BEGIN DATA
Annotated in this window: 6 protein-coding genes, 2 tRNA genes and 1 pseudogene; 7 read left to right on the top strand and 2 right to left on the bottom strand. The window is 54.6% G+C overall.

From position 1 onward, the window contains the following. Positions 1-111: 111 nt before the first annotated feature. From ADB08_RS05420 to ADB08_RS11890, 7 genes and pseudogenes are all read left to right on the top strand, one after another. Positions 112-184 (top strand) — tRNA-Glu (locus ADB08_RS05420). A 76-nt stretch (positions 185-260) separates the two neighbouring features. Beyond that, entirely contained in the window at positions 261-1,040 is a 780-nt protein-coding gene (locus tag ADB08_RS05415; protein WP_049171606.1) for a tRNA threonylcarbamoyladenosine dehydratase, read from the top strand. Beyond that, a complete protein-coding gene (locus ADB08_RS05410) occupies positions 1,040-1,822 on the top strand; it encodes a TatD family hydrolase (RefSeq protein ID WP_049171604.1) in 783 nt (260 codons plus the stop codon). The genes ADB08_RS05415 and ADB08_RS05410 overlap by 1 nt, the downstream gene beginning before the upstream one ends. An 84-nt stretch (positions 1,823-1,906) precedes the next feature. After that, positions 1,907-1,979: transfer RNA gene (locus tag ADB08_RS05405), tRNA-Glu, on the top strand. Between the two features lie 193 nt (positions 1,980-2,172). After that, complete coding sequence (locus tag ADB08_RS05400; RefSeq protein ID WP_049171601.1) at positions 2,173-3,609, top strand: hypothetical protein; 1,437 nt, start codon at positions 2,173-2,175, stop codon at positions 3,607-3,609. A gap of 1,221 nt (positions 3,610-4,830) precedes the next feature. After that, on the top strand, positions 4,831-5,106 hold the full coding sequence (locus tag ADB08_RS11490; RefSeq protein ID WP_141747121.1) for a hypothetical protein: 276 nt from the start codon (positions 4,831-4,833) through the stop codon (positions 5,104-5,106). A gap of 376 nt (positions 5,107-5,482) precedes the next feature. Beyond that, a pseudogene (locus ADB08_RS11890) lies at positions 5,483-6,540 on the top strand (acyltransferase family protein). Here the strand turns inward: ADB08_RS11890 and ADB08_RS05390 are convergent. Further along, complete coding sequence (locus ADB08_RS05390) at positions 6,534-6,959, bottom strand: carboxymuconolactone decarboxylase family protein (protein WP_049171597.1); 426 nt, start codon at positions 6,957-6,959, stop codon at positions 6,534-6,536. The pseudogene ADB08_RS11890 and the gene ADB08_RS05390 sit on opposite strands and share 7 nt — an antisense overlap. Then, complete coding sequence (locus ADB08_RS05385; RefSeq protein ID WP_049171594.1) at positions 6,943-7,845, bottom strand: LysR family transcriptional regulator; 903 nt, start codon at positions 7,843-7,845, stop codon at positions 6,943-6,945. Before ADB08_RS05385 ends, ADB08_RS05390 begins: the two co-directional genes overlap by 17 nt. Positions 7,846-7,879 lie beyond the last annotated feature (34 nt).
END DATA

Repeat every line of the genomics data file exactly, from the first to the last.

Annotated in this window: 6 protein-coding genes, 2 tRNA genes and 1 pseudogene; 7 read left to right on the top strand and 2 right to left on the bottom strand. The window is 54.6% G+C overall.

From position 1 onward, the window contains the following. Positions 1-111: 111 nt before the first annotated feature. From ADB08_RS05420 to ADB08_RS11890, 7 genes and pseudogenes are all read left to right on the top strand, one after another. Positions 112-184 (top strand) — tRNA-Glu (locus ADB08_RS05420). A 76-nt stretch (positions 185-260) separates the two neighbouring features. Beyond that, entirely contained in the window at positions 261-1,040 is a 780-nt protein-coding gene (locus tag ADB08_RS05415; protein WP_049171606.1) for a tRNA threonylcarbamoyladenosine dehydratase, read from the top strand. Beyond that, a complete protein-coding gene (locus ADB08_RS05410) occupies positions 1,040-1,822 on the top strand; it encodes a TatD family hydrolase (RefSeq protein ID WP_049171604.1) in 783 nt (260 codons plus the stop codon). The genes ADB08_RS05415 and ADB08_RS05410 overlap by 1 nt, the downstream gene beginning before the upstream one ends. An 84-nt stretch (positions 1,823-1,906) precedes the next feature. After that, positions 1,907-1,979: transfer RNA gene (locus tag ADB08_RS05405), tRNA-Glu, on the top strand. Between the two features lie 193 nt (positions 1,980-2,172). After that, complete coding sequence (locus tag ADB08_RS05400; RefSeq protein ID WP_049171601.1) at positions 2,173-3,609, top strand: hypothetical protein; 1,437 nt, start codon at positions 2,173-2,175, stop codon at positions 3,607-3,609. A gap of 1,221 nt (positions 3,610-4,830) precedes the next feature. After that, on the top strand, positions 4,831-5,106 hold the full coding sequence (locus tag ADB08_RS11490; RefSeq protein ID WP_141747121.1) for a hypothetical protein: 276 nt from the start codon (positions 4,831-4,833) through the stop codon (positions 5,104-5,106). A gap of 376 nt (positions 5,107-5,482) precedes the next feature. Beyond that, a pseudogene (locus ADB08_RS11890) lies at positions 5,483-6,540 on the top strand (acyltransferase family protein). Here the strand turns inward: ADB08_RS11890 and ADB08_RS05390 are convergent. Further along, complete coding sequence (locus ADB08_RS05390) at positions 6,534-6,959, bottom strand: carboxymuconolactone decarboxylase family protein (protein WP_049171597.1); 426 nt, start codon at positions 6,957-6,959, stop codon at positions 6,534-6,536. The pseudogene ADB08_RS11890 and the gene ADB08_RS05390 sit on opposite strands and share 7 nt — an antisense overlap. Then, complete coding sequence (locus ADB08_RS05385; RefSeq protein ID WP_049171594.1) at positions 6,943-7,845, bottom strand: LysR family transcriptional regulator; 903 nt, start codon at positions 7,843-7,845, stop codon at positions 6,943-6,945. Before ADB08_RS05385 ends, ADB08_RS05390 begins: the two co-directional genes overlap by 17 nt. Positions 7,846-7,879 lie beyond the last annotated feature (34 nt).